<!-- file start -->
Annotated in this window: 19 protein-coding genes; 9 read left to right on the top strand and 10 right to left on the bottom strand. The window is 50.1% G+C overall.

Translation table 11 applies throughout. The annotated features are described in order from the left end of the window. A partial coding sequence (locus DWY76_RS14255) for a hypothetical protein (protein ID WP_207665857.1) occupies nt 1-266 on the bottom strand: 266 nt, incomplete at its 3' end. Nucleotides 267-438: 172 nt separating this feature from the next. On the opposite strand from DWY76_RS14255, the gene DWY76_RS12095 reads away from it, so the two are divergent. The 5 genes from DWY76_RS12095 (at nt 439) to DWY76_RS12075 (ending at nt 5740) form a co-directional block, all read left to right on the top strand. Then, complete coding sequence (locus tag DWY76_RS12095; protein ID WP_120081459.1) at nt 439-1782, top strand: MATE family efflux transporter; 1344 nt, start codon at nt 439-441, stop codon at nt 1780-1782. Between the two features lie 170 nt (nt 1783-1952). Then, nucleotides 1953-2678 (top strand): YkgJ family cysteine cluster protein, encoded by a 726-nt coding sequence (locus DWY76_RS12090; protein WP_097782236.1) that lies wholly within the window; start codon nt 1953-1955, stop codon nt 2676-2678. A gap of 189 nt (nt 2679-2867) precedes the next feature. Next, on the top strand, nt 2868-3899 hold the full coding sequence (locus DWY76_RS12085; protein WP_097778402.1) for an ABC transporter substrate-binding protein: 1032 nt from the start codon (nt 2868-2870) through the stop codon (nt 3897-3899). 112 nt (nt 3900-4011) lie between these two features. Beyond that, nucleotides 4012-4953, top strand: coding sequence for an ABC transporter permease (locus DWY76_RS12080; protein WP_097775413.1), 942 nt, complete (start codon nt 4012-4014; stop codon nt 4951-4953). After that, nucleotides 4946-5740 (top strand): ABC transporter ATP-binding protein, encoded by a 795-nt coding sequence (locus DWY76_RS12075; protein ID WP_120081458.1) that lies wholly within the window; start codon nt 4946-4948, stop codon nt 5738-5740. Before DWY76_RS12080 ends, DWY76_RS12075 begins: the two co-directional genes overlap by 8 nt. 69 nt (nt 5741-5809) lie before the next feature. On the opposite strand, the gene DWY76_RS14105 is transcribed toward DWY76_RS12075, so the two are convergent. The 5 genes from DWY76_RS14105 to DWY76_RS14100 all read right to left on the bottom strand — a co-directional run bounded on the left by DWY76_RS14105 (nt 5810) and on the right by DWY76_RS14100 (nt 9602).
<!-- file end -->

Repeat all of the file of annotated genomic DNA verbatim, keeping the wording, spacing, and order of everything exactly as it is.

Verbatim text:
Annotated in this window: 19 protein-coding genes; 9 read left to right on the top strand and 10 right to left on the bottom strand. The window is 50.1% G+C overall.

Translation table 11 applies throughout. The annotated features are described in order from the left end of the window. A partial coding sequence (locus DWY76_RS14255) for a hypothetical protein (protein ID WP_207665857.1) occupies nt 1-266 on the bottom strand: 266 nt, incomplete at its 3' end. Nucleotides 267-438: 172 nt separating this feature from the next. On the opposite strand from DWY76_RS14255, the gene DWY76_RS12095 reads away from it, so the two are divergent. The 5 genes from DWY76_RS12095 (at nt 439) to DWY76_RS12075 (ending at nt 5740) form a co-directional block, all read left to right on the top strand. Then, complete coding sequence (locus tag DWY76_RS12095; protein ID WP_120081459.1) at nt 439-1782, top strand: MATE family efflux transporter; 1344 nt, start codon at nt 439-441, stop codon at nt 1780-1782. Between the two features lie 170 nt (nt 1783-1952). Then, nucleotides 1953-2678 (top strand): YkgJ family cysteine cluster protein, encoded by a 726-nt coding sequence (locus DWY76_RS12090; protein WP_097782236.1) that lies wholly within the window; start codon nt 1953-1955, stop codon nt 2676-2678. A gap of 189 nt (nt 2679-2867) precedes the next feature. Next, on the top strand, nt 2868-3899 hold the full coding sequence (locus DWY76_RS12085; protein WP_097778402.1) for an ABC transporter substrate-binding protein: 1032 nt from the start codon (nt 2868-2870) through the stop codon (nt 3897-3899). 112 nt (nt 3900-4011) lie between these two features. Beyond that, nucleotides 4012-4953, top strand: coding sequence for an ABC transporter permease (locus DWY76_RS12080; protein WP_097775413.1), 942 nt, complete (start codon nt 4012-4014; stop codon nt 4951-4953). After that, nucleotides 4946-5740 (top strand): ABC transporter ATP-binding protein, encoded by a 795-nt coding sequence (locus DWY76_RS12075; protein ID WP_120081458.1) that lies wholly within the window; start codon nt 4946-4948, stop codon nt 5738-5740. Before DWY76_RS12080 ends, DWY76_RS12075 begins: the two co-directional genes overlap by 8 nt. 69 nt (nt 5741-5809) lie before the next feature. On the opposite strand, the gene DWY76_RS14105 is transcribed toward DWY76_RS12075, so the two are convergent. The 5 genes from DWY76_RS14105 to DWY76_RS14100 all read right to left on the bottom strand — a co-directional run bounded on the left by DWY76_RS14105 (nt 5810) and on the right by DWY76_RS14100 (nt 9602).